GARRY Stagg rolls up the metal shutters on the door of the Knockhill commentary box and we climb the steep, dimly-lit wooden steps.

It's like, I imagine, ascending the dusty stairs in a lighthouse. Up we go, past faded racing posters, then we're into the box, sunlight flooding through the giant windows.

"If I'd known you were coming I'd have tidied up," the commentator jokes in those gentle, cultured tones which will be familiar to anyone who has stood beside the 1.3mile track in Fife watching bikes or cars racing. From here we can see every part of the track, and over to Edinburgh, across the bridge and up to the castle.

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The box, which looks a bit like the green corrugated-iron doocots you'll find along urban canals, is marooned in the centre of the track. Inside, it is like something Doctor Who would build. A mix of high and low tech: hand-me-down computers, an old hospital radio mixing desk, and modern digital electronics. It all works though, and it was all set up by Stagg, an audio engineer as well as a broadcaster, who is responsible for the track's electronics: the four miles of cabling, the safety cameras, the transponders and responders. As he says: "If it's got a plug on it, it's my responsibility."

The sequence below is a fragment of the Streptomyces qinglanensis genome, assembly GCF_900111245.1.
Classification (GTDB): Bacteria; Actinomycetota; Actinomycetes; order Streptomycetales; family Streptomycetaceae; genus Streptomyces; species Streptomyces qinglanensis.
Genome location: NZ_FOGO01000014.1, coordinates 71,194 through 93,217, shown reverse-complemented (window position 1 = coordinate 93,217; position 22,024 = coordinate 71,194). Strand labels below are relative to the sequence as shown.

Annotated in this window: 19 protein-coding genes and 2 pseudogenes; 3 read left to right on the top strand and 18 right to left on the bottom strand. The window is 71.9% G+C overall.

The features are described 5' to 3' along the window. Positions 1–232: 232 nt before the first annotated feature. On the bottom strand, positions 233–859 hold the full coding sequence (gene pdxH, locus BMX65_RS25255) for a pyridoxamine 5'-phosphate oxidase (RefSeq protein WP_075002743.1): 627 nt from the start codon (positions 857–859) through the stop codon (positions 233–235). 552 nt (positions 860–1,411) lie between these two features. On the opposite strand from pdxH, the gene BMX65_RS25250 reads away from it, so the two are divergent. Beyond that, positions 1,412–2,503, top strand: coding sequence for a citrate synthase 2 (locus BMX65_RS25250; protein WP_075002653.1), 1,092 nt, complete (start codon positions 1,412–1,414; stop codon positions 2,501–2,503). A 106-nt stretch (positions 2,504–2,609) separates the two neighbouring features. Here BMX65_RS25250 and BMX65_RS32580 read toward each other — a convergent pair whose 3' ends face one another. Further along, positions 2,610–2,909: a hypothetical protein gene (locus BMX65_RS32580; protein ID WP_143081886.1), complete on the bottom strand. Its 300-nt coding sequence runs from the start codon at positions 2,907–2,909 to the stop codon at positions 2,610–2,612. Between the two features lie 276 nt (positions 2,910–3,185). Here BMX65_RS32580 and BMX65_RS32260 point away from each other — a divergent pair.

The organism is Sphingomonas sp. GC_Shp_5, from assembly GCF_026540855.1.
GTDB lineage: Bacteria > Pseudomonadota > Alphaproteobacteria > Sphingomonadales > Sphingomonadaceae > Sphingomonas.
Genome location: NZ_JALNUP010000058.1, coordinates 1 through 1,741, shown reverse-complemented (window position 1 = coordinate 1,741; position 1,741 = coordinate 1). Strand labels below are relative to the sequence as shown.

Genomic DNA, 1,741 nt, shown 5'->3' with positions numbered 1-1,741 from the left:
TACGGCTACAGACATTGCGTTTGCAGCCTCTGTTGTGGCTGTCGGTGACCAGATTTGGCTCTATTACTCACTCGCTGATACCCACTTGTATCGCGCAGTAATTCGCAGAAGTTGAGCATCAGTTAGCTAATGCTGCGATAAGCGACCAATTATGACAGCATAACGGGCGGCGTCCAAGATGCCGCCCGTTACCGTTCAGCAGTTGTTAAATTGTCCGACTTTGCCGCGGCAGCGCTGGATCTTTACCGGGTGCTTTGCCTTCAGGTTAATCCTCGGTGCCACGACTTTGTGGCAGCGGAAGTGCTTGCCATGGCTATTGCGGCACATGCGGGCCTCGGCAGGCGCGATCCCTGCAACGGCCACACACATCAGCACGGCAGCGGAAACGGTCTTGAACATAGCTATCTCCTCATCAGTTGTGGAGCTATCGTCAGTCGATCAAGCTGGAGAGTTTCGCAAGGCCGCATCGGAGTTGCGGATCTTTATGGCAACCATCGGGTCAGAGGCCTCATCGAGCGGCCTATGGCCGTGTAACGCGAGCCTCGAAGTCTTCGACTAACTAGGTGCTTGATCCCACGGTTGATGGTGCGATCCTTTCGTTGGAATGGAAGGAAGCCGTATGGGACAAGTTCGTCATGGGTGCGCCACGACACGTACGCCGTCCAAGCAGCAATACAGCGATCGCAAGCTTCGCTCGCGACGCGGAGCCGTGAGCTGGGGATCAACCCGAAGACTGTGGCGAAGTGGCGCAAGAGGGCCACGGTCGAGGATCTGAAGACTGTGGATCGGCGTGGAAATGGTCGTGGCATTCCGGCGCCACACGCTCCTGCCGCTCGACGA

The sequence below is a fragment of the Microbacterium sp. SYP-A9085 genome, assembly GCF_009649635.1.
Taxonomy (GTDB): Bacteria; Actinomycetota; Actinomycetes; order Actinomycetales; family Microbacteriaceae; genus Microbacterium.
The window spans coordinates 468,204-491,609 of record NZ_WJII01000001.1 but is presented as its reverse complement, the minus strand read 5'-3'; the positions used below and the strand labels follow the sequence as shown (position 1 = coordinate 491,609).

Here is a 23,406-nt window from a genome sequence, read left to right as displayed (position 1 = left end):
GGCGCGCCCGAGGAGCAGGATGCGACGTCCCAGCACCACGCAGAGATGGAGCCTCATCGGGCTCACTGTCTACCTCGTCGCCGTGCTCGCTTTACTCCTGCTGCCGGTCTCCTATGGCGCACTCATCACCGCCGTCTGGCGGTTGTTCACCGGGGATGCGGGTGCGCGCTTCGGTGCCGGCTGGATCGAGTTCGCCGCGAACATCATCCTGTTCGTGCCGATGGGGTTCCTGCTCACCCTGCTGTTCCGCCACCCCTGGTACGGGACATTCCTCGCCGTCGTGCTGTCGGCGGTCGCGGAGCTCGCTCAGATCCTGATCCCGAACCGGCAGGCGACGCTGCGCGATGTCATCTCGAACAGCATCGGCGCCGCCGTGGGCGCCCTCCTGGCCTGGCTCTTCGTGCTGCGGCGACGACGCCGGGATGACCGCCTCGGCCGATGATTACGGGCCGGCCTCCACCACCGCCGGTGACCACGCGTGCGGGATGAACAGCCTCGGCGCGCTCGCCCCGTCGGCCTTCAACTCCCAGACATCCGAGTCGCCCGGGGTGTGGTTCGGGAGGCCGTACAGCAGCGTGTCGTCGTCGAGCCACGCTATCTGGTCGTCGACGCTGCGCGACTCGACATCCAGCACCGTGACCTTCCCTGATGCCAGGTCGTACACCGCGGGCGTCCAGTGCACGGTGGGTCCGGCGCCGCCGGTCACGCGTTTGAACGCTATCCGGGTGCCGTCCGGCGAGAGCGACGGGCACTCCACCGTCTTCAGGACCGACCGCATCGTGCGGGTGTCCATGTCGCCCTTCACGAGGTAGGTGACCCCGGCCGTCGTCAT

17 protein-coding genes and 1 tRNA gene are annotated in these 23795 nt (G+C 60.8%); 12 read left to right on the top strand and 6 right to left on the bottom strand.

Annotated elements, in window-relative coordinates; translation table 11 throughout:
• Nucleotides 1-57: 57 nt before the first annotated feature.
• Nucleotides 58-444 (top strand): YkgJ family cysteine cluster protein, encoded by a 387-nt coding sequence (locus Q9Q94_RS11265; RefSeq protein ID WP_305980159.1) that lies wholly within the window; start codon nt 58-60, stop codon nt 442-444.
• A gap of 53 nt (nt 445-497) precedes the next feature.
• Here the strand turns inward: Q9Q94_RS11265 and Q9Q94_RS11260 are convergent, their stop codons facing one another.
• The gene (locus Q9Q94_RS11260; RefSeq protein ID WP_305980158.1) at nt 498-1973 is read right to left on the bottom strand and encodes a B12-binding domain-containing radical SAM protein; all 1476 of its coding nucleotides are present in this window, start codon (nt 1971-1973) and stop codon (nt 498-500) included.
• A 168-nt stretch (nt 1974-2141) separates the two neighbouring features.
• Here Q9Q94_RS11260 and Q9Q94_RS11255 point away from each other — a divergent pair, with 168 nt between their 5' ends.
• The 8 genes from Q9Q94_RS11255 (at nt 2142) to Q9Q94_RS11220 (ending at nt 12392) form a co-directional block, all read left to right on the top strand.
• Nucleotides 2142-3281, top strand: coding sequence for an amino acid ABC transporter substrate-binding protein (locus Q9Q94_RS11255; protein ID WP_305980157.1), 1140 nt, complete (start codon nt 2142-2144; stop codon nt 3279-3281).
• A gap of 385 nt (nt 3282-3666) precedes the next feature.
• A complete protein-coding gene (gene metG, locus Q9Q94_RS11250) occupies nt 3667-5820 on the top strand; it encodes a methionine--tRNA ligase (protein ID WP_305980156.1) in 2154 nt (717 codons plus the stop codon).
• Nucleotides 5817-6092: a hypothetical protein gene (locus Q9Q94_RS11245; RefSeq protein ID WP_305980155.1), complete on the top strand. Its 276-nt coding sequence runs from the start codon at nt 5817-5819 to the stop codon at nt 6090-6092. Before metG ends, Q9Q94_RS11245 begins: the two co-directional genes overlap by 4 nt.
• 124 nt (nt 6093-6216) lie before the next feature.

I don't understand all the technical details but his enthusiasm is infectious. He's 62 years old but is full of schoolboy joy, keen to share his passion. I get the impression that if he could sleep in this box - his den - he would.

I gaze out the window. Knockhill is celebrating 40 years since it was carved out of the hill using an old mining railway track and its service roads. This weekend the best riders in Britain and beyond will be tearing up the track on their 180bhp race bikes at the MCE Insurance British Superbikes championship (BSB) when, as part of the Homecoming Scotland celebrations, there will be marquee with bikes and exhibits from the last four decades. Today, the paddock is busy with riders testing, but for now the only action is a handful of children on scooters and bicycles playing on the closed track.

We cross to the office to meet events director Stuart Gray. He tells me Knockhill employs 35 full-time staff and is worth £4 million to the Fife economy. Its biggest two events are BSB and British Touring Cars. It hosts the Scottish car and bike championships, testing days for car manufacturers, and a winter rally, and is the second busiest course in the UK for track days. It even hosts a 24-hour bicycle race. Gray shows me the man-sized events wallchart. It's packed but he tells me they are constantly looking for new additions. It is also the only track in the world - it has FIA International Grade 3 status - that can be raced in either direction.

We're joined by Derek Butcher, who bought the track in 1983 and has steadily improved it. For 2014, he's spent £100,000 to move the hairpin back to give 53metres (170ft) of run-off to the air fence. "We spend at least £150,000 a year on improvements," he says. "Sometimes for the competitor, based on facilities or safety. Other times for the spectator: improved parking, viewing areas."